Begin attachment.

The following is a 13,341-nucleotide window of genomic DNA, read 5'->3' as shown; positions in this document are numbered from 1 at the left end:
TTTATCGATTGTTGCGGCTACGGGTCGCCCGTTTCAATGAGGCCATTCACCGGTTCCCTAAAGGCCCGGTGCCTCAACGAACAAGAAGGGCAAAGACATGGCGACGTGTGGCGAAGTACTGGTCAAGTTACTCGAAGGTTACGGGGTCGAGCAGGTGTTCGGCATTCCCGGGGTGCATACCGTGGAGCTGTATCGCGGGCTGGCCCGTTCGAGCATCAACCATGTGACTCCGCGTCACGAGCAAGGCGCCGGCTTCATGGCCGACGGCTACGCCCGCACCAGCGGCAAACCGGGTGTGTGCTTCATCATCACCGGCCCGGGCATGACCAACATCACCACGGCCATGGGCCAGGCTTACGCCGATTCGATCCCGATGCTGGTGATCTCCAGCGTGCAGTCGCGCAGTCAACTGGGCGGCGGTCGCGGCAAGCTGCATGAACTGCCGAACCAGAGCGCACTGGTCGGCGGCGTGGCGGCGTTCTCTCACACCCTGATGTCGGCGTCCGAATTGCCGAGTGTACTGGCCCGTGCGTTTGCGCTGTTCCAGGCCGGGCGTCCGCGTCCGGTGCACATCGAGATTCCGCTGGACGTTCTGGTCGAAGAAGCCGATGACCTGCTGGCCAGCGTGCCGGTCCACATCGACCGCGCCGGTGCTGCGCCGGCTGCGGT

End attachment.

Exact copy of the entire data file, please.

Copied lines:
The following is a 13,341-nucleotide window of genomic DNA, read 5'->3' as shown; positions in this document are numbered from 1 at the left end:
TTTATCGATTGTTGCGGCTACGGGTCGCCCGTTTCAATGAGGCCATTCACCGGTTCCCTAAAGGCCCGGTGCCTCAACGAACAAGAAGGGCAAAGACATGGCGACGTGTGGCGAAGTACTGGTCAAGTTACTCGAAGGTTACGGGGTCGAGCAGGTGTTCGGCATTCCCGGGGTGCATACCGTGGAGCTGTATCGCGGGCTGGCCCGTTCGAGCATCAACCATGTGACTCCGCGTCACGAGCAAGGCGCCGGCTTCATGGCCGACGGCTACGCCCGCACCAGCGGCAAACCGGGTGTGTGCTTCATCATCACCGGCCCGGGCATGACCAACATCACCACGGCCATGGGCCAGGCTTACGCCGATTCGATCCCGATGCTGGTGATCTCCAGCGTGCAGTCGCGCAGTCAACTGGGCGGCGGTCGCGGCAAGCTGCATGAACTGCCGAACCAGAGCGCACTGGTCGGCGGCGTGGCGGCGTTCTCTCACACCCTGATGTCGGCGTCCGAATTGCCGAGTGTACTGGCCCGTGCGTTTGCGCTGTTCCAGGCCGGGCGTCCGCGTCCGGTGCACATCGAGATTCCGCTGGACGTTCTGGTCGAAGAAGCCGATGACCTGCTGGCCAGCGTGCCGGTCCACATCGACCGCGCCGGTGCTGCGCCGGCTGCGGT